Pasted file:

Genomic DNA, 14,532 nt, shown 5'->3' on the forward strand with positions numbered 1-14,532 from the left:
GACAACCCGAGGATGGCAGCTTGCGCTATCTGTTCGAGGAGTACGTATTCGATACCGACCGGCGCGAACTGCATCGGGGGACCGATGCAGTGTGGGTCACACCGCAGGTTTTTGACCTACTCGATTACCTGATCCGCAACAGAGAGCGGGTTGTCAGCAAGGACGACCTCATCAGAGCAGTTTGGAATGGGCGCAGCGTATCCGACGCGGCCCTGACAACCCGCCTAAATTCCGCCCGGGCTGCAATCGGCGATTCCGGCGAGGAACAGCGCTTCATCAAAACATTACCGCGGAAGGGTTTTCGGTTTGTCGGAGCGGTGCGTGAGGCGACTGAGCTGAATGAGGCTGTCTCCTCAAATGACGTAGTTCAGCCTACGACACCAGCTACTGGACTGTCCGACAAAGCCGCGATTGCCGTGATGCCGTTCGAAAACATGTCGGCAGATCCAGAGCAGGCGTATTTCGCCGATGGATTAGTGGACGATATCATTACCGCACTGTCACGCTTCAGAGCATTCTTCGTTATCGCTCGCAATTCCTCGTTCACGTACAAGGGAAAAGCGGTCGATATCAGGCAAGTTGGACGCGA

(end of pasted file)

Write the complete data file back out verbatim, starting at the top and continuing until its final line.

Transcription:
Genomic DNA, 14,532 nt, shown 5'->3' on the forward strand with positions numbered 1-14,532 from the left:
GACAACCCGAGGATGGCAGCTTGCGCTATCTGTTCGAGGAGTACGTATTCGATACCGACCGGCGCGAACTGCATCGGGGGACCGATGCAGTGTGGGTCACACCGCAGGTTTTTGACCTACTCGATTACCTGATCCGCAACAGAGAGCGGGTTGTCAGCAAGGACGACCTCATCAGAGCAGTTTGGAATGGGCGCAGCGTATCCGACGCGGCCCTGACAACCCGCCTAAATTCCGCCCGGGCTGCAATCGGCGATTCCGGCGAGGAACAGCGCTTCATCAAAACATTACCGCGGAAGGGTTTTCGGTTTGTCGGAGCGGTGCGTGAGGCGACTGAGCTGAATGAGGCTGTCTCCTCAAATGACGTAGTTCAGCCTACGACACCAGCTACTGGACTGTCCGACAAAGCCGCGATTGCCGTGATGCCGTTCGAAAACATGTCGGCAGATCCAGAGCAGGCGTATTTCGCCGATGGATTAGTGGACGATATCATTACCGCACTGTCACGCTTCAGAGCATTCTTCGTTATCGCTCGCAATTCCTCGTTCACGTACAAGGGAAAAGCGGTCGATATCAGGCAAGTTGGACGCGA